How Is a Muslim Funeral Service Different From Other Funeral Services?

1 answer | Last updated: Oct 29, 2016
A fellow caregiver asked...

How is a Muslim funeral service different from other funeral services?


Expert Answers

Barbara Repa, a Caring.com senior editor, is an attorney, a journalist specializing in aging issues, and the author of Your Rights in the Workplace (Nolo), now in its 10th edition.

Although there are some variations due to regional interpretations and customs, Islamic funerals follow fairly specific rites that include washing and shrouding the body, funeral prayers, and burial.

Washing and shrouding the body. Upon death, a Muslim's body is handled and washed according to a specific ritual, or ghusl. The deceased's eyes are closed, lower jaw bound to the head, and the body covered with a white sheet. The washing, which ideally occurs within hours of death, is performed by same-sex members of the deceased's family -- the father, son, or brother of a deceased male; the mother, daughter, or sister of a deceased female. It's generally repeated three or five times -- always an odd number of repetitions. Neither the hair nor nails should be cut.

The washed body is anointed with camphor, sandalwood, or other perfumes. It's completely covered in a clean shroud, or kafan, which is usually white. Men's bodies are shrouded in three winding sheets. Women are shrouded in five garments: two winding sheets, a long sleeveless garment, waist wrapper, and head veil.

Embalming the body is prohibited, and autopsies are also forbidden unless required by law (for example, as part of a criminal investigation).

Prayers. The prayers for the dead, or Salatul Janazah, are traditionally held outside in an open courtyard or public square, although they may also be conducted in a mosque or funeral home. At the prayer service, collective prayers are offered to request pardons for the newly dead and for all deceased Muslims. All who participate must first perform an ablution, washing the parts of their bodies that are exposed to dust and dirt.

The traditional funeral prayers, led by the male who's most closely related to the deceased or by an imam or congregational leader, incorporate four takbirs -- the Arabic name for praising Allah -- followed by the salaam, or invocation of peace. In most traditions, only the leader will softly say the prayers aloud; the others attending pray silently. There's no bowing or prostrating, unlike in other Muslim prayer services; all participants stand while praying.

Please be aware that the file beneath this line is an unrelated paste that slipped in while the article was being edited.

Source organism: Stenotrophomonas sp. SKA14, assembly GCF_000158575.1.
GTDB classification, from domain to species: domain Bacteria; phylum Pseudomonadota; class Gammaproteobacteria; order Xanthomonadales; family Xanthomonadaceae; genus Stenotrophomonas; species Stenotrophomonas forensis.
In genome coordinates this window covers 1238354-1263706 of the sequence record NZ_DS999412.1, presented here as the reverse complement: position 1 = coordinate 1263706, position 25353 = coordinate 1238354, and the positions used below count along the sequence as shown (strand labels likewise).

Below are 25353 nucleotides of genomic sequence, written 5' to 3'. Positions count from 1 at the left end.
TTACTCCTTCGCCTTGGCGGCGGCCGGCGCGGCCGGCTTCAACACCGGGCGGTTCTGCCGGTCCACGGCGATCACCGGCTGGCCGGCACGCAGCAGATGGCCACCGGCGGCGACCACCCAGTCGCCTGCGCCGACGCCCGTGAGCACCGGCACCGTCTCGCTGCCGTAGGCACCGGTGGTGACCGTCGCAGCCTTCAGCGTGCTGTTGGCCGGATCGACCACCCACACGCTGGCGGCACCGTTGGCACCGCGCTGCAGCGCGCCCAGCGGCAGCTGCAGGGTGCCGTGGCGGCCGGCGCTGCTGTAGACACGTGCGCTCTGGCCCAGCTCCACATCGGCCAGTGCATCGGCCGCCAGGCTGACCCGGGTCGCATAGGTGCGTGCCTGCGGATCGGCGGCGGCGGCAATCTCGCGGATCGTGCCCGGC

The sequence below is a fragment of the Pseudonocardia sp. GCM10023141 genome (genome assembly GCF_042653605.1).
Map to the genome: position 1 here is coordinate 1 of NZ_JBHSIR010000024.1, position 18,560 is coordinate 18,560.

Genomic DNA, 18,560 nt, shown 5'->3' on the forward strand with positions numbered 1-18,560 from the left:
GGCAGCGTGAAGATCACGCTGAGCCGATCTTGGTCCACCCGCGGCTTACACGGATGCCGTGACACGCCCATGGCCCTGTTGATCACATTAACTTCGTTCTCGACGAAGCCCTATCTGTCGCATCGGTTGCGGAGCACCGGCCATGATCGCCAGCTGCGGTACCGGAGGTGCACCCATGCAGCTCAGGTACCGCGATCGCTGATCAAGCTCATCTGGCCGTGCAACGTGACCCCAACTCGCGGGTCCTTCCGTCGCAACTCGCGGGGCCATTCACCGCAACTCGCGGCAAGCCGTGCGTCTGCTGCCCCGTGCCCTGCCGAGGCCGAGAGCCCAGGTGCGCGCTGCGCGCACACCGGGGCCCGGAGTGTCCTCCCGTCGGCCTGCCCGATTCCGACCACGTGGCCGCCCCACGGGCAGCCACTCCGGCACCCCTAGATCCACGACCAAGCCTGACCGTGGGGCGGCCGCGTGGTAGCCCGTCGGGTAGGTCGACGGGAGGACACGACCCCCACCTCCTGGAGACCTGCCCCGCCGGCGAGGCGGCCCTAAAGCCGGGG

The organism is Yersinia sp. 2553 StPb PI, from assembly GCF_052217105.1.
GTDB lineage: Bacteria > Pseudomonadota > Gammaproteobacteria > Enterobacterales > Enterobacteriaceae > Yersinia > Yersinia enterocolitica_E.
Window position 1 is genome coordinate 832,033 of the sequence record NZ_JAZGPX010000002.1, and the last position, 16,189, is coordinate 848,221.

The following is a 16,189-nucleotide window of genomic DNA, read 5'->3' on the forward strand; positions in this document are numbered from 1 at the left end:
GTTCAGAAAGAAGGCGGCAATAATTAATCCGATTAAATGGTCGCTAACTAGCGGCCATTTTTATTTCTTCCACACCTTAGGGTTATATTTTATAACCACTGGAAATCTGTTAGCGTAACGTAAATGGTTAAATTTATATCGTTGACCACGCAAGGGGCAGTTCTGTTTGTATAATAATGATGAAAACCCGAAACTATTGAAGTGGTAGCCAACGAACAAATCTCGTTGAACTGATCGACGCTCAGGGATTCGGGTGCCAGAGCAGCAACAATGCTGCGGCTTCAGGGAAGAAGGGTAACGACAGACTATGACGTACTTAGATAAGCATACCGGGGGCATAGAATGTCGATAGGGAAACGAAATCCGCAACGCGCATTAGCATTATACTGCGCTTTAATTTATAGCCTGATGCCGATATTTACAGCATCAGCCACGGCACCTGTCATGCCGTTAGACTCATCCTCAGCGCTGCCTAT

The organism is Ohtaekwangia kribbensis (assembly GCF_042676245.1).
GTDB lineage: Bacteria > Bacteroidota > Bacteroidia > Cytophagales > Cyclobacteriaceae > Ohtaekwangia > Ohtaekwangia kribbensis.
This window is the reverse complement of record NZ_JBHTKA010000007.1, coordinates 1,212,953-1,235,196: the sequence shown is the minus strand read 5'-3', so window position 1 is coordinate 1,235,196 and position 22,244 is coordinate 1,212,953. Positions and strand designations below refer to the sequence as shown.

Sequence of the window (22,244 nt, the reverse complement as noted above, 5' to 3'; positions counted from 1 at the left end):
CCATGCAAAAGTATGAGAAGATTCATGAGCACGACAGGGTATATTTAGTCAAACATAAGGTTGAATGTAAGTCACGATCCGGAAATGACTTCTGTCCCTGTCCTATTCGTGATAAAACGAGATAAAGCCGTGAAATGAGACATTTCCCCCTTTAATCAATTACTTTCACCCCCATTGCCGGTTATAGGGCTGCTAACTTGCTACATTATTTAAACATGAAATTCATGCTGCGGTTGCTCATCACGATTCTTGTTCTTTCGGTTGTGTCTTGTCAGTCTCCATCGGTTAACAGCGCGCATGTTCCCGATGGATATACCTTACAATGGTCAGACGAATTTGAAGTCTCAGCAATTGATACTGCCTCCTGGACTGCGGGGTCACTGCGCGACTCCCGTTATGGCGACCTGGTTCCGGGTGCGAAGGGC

Burial. While the exact manner of burial varies, the guiding dictates are that it must be a ground burial, respectfully carried out, ideally in an open grave without a casket, as soon after death as possible. Traditionally, only men attend the burial. The body should be aligned with the head facing toward the west, with three balls of packed soil used to prop it: one under the head, one under the chin, and one under the shoulders. Before the body is buried, those present generally pour three handfuls of soil into the grave while praying. Elaborate grave markers, flowers, or other mementos are discouraged.

Grieving etiquette. According to Muslim teachings, loved ones and relatives observe a three-day mourning period. Participants should abide by a few behavioral rules:

  • Be humble.

  • Express grief openly.

  • Do not speak about worldly affairs.

  • Do not joke or laugh.

  • Mention the good acts and deeds of the deceased, not the less desirable ones.

  • Those outside the immediate family should leave the funeral gathering after offering condolences, in order to allow family members to take care of matters related to the death. They're encouraged to prepare food for the deceased's family and to send it to them.